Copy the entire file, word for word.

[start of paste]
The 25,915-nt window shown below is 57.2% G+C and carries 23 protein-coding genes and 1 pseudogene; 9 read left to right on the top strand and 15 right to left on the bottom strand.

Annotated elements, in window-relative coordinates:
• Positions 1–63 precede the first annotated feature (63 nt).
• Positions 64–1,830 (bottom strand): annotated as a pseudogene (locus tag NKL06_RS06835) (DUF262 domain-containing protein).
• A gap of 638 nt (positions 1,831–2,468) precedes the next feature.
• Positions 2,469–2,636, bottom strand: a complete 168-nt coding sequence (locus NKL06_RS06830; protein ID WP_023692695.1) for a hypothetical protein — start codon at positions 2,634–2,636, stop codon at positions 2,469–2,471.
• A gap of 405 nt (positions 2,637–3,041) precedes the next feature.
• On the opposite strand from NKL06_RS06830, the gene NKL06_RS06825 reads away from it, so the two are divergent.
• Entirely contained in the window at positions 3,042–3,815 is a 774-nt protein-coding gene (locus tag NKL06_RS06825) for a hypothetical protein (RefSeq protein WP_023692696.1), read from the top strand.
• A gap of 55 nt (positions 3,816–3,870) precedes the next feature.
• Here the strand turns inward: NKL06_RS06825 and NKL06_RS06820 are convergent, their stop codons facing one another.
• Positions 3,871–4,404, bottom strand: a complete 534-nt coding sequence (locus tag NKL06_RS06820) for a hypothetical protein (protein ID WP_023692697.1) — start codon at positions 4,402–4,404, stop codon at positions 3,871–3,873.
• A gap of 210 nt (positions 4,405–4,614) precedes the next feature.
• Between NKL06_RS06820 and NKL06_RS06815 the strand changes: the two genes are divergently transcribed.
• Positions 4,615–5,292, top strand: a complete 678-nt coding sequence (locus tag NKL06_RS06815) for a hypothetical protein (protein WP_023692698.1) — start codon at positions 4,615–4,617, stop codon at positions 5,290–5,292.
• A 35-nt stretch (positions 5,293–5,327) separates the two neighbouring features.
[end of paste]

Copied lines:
The 25,915-nt window shown below is 57.2% G+C and carries 23 protein-coding genes and 1 pseudogene; 9 read left to right on the top strand and 15 right to left on the bottom strand.

Annotated elements, in window-relative coordinates:
• Positions 1–63 precede the first annotated feature (63 nt).
• Positions 64–1,830 (bottom strand): annotated as a pseudogene (locus tag NKL06_RS06835) (DUF262 domain-containing protein).
• A gap of 638 nt (positions 1,831–2,468) precedes the next feature.
• Positions 2,469–2,636, bottom strand: a complete 168-nt coding sequence (locus NKL06_RS06830; protein ID WP_023692695.1) for a hypothetical protein — start codon at positions 2,634–2,636, stop codon at positions 2,469–2,471.
• A gap of 405 nt (positions 2,637–3,041) precedes the next feature.
• On the opposite strand from NKL06_RS06830, the gene NKL06_RS06825 reads away from it, so the two are divergent.
• Entirely contained in the window at positions 3,042–3,815 is a 774-nt protein-coding gene (locus tag NKL06_RS06825) for a hypothetical protein (RefSeq protein WP_023692696.1), read from the top strand.
• A gap of 55 nt (positions 3,816–3,870) precedes the next feature.
• Here the strand turns inward: NKL06_RS06825 and NKL06_RS06820 are convergent, their stop codons facing one another.
• Positions 3,871–4,404, bottom strand: a complete 534-nt coding sequence (locus tag NKL06_RS06820) for a hypothetical protein (protein ID WP_023692697.1) — start codon at positions 4,402–4,404, stop codon at positions 3,871–3,873.
• A gap of 210 nt (positions 4,405–4,614) precedes the next feature.
• Between NKL06_RS06820 and NKL06_RS06815 the strand changes: the two genes are divergently transcribed.
• Positions 4,615–5,292, top strand: a complete 678-nt coding sequence (locus tag NKL06_RS06815) for a hypothetical protein (protein WP_023692698.1) — start codon at positions 4,615–4,617, stop codon at positions 5,290–5,292.
• A 35-nt stretch (positions 5,293–5,327) separates the two neighbouring features.